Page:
When the only place you want to be is home…

When Ella’s beloved grandmother dies, she comes back to the beautiful Cornish coast to heal her heart. There she finds her home again and discovers a new life, and new love… But she also opens a treasure trove of secrets.

Sennen left Cornwall a young single mum but unable to cope. She left her children, her
family and part of her. She’s spent the years hiding from her past, hiding from herself.
Now it’s time to come back. To Cornwall. To face her mistakes. To pray for forgiveness. To hope for a future with her daughter.

My thoughts about it..

This is my first venture into the Cornish world that Fern Britton has been so busily creating since her first novel, New Beginnings, way back in 2011. This latest novel is now her seventh book and whilst they are all stand alone stories, they nevertheless share a Cornish theme, with some recurring characters. 

In Coming Home the story starts with the lovely Ella who has returned to Cornwall following the death of her adored grandmother, Adela. That there is more to Ella's return becomes apparent when family secrets concerning Ella, and her brother, Henry start to be revealed. For not only does Coming Home focus on Ella and Henry, but it also gives us the story of their mother, Sennen, who abandoned them, into the care of their grandparents, Adela and William, when she was just seventeen years old.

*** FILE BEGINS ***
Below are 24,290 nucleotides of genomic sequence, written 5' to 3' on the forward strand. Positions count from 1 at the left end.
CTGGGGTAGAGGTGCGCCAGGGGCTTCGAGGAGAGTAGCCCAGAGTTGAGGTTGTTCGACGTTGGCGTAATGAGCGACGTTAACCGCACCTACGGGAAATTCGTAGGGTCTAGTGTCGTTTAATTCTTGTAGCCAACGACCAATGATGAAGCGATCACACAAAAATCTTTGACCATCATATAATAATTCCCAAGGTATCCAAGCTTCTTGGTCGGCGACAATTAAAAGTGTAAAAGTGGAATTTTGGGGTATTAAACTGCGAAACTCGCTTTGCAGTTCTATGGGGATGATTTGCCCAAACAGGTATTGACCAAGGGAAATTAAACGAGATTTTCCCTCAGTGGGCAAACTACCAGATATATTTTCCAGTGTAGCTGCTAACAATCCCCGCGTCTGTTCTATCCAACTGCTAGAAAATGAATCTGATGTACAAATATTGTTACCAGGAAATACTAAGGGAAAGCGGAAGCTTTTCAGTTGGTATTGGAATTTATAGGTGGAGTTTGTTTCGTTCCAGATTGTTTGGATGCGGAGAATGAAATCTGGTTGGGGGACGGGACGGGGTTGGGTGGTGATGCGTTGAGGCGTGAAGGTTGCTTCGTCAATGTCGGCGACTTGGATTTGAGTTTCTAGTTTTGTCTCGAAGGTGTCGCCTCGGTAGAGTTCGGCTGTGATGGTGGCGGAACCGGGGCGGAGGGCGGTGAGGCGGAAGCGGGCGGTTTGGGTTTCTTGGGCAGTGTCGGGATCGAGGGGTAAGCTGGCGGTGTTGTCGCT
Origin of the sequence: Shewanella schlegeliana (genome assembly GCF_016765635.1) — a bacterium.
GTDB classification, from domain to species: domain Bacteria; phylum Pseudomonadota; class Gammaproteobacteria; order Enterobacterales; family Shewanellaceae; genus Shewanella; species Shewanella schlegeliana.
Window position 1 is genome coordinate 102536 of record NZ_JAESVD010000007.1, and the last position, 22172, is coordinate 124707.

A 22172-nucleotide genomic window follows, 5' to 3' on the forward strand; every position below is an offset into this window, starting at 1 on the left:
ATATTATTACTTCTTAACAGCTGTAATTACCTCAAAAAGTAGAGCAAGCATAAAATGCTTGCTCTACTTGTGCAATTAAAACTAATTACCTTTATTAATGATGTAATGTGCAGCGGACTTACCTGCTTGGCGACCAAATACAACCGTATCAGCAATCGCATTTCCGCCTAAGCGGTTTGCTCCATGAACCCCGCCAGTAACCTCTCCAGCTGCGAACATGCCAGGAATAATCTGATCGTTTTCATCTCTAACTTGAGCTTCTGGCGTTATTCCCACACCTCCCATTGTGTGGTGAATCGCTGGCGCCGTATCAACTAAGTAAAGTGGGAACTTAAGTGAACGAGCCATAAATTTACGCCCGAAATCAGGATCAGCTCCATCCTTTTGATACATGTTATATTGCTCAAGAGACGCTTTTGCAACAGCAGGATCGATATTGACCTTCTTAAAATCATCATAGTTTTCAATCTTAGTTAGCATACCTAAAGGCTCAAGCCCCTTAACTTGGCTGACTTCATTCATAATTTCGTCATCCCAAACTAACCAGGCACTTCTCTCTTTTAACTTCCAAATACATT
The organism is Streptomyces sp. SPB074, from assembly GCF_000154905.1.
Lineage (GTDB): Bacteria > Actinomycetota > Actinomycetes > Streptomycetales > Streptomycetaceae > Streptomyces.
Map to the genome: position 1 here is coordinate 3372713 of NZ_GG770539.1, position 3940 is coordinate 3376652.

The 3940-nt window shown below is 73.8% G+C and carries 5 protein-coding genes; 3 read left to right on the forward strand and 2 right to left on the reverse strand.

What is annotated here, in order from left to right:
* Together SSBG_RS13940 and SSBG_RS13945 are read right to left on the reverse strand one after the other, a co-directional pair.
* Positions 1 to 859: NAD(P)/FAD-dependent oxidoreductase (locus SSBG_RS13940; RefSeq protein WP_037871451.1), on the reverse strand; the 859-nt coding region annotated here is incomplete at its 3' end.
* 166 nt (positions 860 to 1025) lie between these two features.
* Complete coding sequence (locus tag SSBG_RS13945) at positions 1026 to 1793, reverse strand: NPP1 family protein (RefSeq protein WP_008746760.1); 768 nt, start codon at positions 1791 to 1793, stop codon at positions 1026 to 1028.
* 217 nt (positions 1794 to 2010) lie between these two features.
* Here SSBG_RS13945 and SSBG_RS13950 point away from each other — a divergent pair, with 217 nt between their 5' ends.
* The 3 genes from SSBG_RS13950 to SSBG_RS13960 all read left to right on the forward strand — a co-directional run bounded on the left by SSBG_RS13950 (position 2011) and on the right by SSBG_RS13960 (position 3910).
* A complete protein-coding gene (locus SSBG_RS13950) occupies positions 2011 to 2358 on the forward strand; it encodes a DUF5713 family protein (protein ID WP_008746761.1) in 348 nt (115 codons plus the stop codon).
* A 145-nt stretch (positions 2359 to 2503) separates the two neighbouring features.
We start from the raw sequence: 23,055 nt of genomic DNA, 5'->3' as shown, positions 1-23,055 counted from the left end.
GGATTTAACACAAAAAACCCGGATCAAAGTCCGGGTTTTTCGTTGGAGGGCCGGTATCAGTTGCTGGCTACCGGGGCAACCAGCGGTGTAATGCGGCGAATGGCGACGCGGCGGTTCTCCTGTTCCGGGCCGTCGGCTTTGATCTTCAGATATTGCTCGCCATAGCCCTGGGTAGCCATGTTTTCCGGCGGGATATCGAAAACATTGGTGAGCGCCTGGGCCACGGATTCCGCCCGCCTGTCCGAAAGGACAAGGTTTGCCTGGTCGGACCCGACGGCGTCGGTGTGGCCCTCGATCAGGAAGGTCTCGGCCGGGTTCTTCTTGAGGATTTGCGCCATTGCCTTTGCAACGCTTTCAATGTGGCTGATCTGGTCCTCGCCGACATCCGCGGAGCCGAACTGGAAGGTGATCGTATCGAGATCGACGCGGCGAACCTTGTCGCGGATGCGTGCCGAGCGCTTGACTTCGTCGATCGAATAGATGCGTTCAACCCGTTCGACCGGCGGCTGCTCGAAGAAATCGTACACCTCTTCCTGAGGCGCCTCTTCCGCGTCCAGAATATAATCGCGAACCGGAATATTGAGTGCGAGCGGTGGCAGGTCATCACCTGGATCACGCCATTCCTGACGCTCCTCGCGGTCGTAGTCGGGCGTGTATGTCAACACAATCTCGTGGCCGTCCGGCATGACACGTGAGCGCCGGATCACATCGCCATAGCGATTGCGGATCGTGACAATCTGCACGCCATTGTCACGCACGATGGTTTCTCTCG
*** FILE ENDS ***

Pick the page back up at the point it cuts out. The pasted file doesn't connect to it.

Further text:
Allowing both strands of the story to evolve gives a real insight into the way that Sennen's abandonment of her children affected, not just Ella and Henry, but also that of her own parents, Adela and William, who bewildered by the disappearance of their much loved daughter, then had the responsibility of raising two tiny children who missed their mother, so dreadfully.

At times, this was a quite an emotional read, especially when Sennen's life after her disappearance is laid bare, and I found myself looking forward to the chapters in which she takes centre stage. Not that there is anything lacking in the modern day story, far from it, as the author captures the hurt and bewilderment which even now, years later as adults, Ella and Henry are still experiencing. I enjoyed getting to know Ella, her boyfriend Kit, who is rather special, and her brother Henry, whose hurt and sadness over his mother's abandonment is still raw and palpable.